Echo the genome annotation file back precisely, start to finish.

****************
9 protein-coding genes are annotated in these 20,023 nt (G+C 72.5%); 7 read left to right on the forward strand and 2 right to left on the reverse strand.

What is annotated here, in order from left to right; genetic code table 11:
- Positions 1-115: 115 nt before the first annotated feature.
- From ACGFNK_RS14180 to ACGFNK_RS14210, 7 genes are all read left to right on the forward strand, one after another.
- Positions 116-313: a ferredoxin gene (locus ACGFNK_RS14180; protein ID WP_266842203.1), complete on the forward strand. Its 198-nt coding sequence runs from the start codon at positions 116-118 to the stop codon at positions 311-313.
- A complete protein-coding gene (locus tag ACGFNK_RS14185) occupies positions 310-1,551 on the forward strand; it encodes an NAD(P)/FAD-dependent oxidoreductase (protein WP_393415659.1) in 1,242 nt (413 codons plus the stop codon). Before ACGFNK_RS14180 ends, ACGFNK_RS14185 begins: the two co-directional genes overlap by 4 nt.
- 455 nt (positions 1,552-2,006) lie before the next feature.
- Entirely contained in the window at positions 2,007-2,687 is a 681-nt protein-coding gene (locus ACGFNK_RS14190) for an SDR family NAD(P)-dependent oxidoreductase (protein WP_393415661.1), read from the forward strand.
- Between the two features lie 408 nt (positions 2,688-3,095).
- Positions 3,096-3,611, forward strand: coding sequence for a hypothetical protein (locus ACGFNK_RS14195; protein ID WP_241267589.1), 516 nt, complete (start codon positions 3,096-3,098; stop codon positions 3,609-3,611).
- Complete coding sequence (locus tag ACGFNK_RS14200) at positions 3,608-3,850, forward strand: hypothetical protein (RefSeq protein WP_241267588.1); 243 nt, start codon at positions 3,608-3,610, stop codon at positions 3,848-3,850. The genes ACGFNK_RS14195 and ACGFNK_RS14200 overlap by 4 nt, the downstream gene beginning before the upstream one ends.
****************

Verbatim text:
9 protein-coding genes are annotated in these 20,023 nt (G+C 72.5%); 7 read left to right on the forward strand and 2 right to left on the reverse strand.

What is annotated here, in order from left to right; genetic code table 11:
- Positions 1-115: 115 nt before the first annotated feature.
- From ACGFNK_RS14180 to ACGFNK_RS14210, 7 genes are all read left to right on the forward strand, one after another.
- Positions 116-313: a ferredoxin gene (locus ACGFNK_RS14180; protein ID WP_266842203.1), complete on the forward strand. Its 198-nt coding sequence runs from the start codon at positions 116-118 to the stop codon at positions 311-313.
- A complete protein-coding gene (locus tag ACGFNK_RS14185) occupies positions 310-1,551 on the forward strand; it encodes an NAD(P)/FAD-dependent oxidoreductase (protein WP_393415659.1) in 1,242 nt (413 codons plus the stop codon). Before ACGFNK_RS14180 ends, ACGFNK_RS14185 begins: the two co-directional genes overlap by 4 nt.
- 455 nt (positions 1,552-2,006) lie before the next feature.
- Entirely contained in the window at positions 2,007-2,687 is a 681-nt protein-coding gene (locus ACGFNK_RS14190) for an SDR family NAD(P)-dependent oxidoreductase (protein WP_393415661.1), read from the forward strand.
- Between the two features lie 408 nt (positions 2,688-3,095).
- Positions 3,096-3,611, forward strand: coding sequence for a hypothetical protein (locus ACGFNK_RS14195; protein ID WP_241267589.1), 516 nt, complete (start codon positions 3,096-3,098; stop codon positions 3,609-3,611).
- Complete coding sequence (locus tag ACGFNK_RS14200) at positions 3,608-3,850, forward strand: hypothetical protein (RefSeq protein WP_241267588.1); 243 nt, start codon at positions 3,608-3,610, stop codon at positions 3,848-3,850. The genes ACGFNK_RS14195 and ACGFNK_RS14200 overlap by 4 nt, the downstream gene beginning before the upstream one ends.